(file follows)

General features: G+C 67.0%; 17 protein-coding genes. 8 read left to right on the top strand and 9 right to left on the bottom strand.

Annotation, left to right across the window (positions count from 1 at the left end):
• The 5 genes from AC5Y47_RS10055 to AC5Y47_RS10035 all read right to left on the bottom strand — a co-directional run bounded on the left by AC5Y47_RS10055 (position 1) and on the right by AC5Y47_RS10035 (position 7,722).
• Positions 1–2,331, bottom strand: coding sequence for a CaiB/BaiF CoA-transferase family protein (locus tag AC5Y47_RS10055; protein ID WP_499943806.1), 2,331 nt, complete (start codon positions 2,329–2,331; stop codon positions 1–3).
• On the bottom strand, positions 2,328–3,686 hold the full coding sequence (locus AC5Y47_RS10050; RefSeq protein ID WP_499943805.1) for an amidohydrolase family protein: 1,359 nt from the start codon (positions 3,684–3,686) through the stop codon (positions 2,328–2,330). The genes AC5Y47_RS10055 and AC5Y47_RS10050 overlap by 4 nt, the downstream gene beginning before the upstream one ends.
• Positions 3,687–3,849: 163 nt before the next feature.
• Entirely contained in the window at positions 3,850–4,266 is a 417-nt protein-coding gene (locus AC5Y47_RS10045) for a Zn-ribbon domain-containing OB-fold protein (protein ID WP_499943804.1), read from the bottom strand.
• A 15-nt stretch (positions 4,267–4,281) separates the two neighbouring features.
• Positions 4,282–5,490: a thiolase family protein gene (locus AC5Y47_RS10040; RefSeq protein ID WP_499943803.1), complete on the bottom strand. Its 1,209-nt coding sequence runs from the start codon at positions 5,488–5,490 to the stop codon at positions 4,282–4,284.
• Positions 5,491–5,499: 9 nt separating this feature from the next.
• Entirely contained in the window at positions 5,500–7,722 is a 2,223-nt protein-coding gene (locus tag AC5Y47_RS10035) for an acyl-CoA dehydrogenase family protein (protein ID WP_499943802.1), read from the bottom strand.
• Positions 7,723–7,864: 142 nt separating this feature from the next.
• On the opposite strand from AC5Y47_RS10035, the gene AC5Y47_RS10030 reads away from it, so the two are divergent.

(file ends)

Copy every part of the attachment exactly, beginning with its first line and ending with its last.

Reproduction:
General features: G+C 67.0%; 17 protein-coding genes. 8 read left to right on the top strand and 9 right to left on the bottom strand.

Annotation, left to right across the window (positions count from 1 at the left end):
• The 5 genes from AC5Y47_RS10055 to AC5Y47_RS10035 all read right to left on the bottom strand — a co-directional run bounded on the left by AC5Y47_RS10055 (position 1) and on the right by AC5Y47_RS10035 (position 7,722).
• Positions 1–2,331, bottom strand: coding sequence for a CaiB/BaiF CoA-transferase family protein (locus tag AC5Y47_RS10055; protein ID WP_499943806.1), 2,331 nt, complete (start codon positions 2,329–2,331; stop codon positions 1–3).
• On the bottom strand, positions 2,328–3,686 hold the full coding sequence (locus AC5Y47_RS10050; RefSeq protein ID WP_499943805.1) for an amidohydrolase family protein: 1,359 nt from the start codon (positions 3,684–3,686) through the stop codon (positions 2,328–2,330). The genes AC5Y47_RS10055 and AC5Y47_RS10050 overlap by 4 nt, the downstream gene beginning before the upstream one ends.
• Positions 3,687–3,849: 163 nt before the next feature.
• Entirely contained in the window at positions 3,850–4,266 is a 417-nt protein-coding gene (locus AC5Y47_RS10045) for a Zn-ribbon domain-containing OB-fold protein (protein ID WP_499943804.1), read from the bottom strand.
• A 15-nt stretch (positions 4,267–4,281) separates the two neighbouring features.
• Positions 4,282–5,490: a thiolase family protein gene (locus AC5Y47_RS10040; RefSeq protein ID WP_499943803.1), complete on the bottom strand. Its 1,209-nt coding sequence runs from the start codon at positions 5,488–5,490 to the stop codon at positions 4,282–4,284.
• Positions 5,491–5,499: 9 nt separating this feature from the next.
• Entirely contained in the window at positions 5,500–7,722 is a 2,223-nt protein-coding gene (locus tag AC5Y47_RS10035) for an acyl-CoA dehydrogenase family protein (protein ID WP_499943802.1), read from the bottom strand.
• Positions 7,723–7,864: 142 nt separating this feature from the next.
• On the opposite strand from AC5Y47_RS10035, the gene AC5Y47_RS10030 reads away from it, so the two are divergent.